Correlates and Consequences of the 1918 Influenza in South Africa

We study the demographic and economic correlates of the 1918 influenza or “Spanish flu” that killed an estimated 6% of South Africa’s population. While the pandemic has received some attention in South African historiography and from social scientists in other contexts, little is known about its long-term impact on the country. Bringing together data from a range of new sources, including population and agricultural censuses, household surveys, and the voters’ rolls, we provide analyses that show, first, the factors that (do and do not) predict flu mortality across South Africa’s magisterial districts, and, second, suggest some important consequences of the flu. Our results reveal a large but short-lived demographic shock, and detectable, if small scale, long-term economic consequences.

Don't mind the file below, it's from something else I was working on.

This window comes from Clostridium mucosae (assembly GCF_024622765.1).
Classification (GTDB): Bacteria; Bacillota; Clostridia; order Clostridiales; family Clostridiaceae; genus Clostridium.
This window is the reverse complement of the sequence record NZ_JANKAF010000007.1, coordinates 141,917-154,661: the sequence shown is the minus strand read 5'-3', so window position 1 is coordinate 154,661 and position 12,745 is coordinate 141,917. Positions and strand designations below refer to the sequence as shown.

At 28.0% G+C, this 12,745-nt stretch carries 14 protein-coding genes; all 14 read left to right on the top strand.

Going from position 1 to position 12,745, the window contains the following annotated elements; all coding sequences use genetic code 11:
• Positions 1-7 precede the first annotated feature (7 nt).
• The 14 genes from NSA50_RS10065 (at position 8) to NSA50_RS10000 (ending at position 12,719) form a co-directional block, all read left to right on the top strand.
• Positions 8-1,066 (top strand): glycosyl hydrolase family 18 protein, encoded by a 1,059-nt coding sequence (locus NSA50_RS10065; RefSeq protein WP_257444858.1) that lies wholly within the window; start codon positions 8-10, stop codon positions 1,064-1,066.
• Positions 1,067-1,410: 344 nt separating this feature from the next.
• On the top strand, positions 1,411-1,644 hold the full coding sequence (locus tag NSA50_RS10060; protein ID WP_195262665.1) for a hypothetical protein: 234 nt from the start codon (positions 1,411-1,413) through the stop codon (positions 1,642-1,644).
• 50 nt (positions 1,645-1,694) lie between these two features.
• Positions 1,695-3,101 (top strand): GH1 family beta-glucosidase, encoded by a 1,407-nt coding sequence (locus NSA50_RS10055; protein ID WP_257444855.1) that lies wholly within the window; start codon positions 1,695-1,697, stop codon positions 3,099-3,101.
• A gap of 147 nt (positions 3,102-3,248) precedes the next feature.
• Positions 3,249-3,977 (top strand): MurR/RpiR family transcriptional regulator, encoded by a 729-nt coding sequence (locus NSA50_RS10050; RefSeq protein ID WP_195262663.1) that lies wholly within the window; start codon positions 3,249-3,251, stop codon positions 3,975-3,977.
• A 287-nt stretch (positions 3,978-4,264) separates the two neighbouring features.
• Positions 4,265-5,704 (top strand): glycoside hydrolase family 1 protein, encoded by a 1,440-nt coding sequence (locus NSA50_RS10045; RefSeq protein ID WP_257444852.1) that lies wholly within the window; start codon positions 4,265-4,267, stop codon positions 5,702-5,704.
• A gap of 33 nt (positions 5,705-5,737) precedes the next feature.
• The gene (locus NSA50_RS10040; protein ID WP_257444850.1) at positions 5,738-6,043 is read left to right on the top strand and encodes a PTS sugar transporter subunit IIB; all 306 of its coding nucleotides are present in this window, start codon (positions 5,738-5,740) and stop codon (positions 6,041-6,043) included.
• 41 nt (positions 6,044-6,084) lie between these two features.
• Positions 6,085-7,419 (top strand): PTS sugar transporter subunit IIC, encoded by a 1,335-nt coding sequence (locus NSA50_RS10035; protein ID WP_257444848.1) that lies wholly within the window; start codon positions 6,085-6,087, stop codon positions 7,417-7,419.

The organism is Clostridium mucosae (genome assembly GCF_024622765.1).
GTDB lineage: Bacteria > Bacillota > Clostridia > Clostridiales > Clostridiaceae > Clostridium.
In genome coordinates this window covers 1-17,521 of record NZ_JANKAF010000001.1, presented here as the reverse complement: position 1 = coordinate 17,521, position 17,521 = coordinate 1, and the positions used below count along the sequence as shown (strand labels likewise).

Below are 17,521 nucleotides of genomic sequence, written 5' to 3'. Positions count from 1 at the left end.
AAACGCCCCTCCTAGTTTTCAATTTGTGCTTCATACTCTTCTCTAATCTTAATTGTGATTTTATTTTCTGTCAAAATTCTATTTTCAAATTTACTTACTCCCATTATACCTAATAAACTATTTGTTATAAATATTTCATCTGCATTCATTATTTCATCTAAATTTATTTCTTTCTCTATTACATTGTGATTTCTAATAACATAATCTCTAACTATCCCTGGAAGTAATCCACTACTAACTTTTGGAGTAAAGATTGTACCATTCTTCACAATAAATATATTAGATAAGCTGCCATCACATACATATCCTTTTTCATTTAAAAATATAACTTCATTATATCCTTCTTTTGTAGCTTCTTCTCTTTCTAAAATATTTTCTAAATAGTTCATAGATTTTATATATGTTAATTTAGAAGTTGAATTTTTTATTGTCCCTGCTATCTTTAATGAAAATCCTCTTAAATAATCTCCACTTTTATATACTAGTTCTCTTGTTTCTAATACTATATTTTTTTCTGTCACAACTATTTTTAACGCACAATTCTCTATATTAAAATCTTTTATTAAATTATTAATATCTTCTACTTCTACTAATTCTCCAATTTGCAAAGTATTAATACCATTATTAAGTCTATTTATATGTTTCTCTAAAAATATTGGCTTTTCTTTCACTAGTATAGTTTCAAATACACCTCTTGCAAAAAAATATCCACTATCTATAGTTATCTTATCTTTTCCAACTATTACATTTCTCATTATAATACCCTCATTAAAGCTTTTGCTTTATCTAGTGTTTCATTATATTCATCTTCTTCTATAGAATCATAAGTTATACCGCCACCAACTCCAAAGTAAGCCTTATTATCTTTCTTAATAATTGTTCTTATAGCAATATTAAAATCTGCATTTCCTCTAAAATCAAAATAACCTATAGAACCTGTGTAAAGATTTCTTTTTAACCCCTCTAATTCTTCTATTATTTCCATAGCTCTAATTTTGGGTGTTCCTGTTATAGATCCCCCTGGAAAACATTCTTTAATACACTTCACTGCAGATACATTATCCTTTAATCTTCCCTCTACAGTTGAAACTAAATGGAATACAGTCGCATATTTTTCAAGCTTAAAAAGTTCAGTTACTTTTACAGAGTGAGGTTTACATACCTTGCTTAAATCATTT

Daniel de Kadt, Johan Fourie, Jan Greyling, Elie Murard, Johannes Norling

South African Journal of Economics

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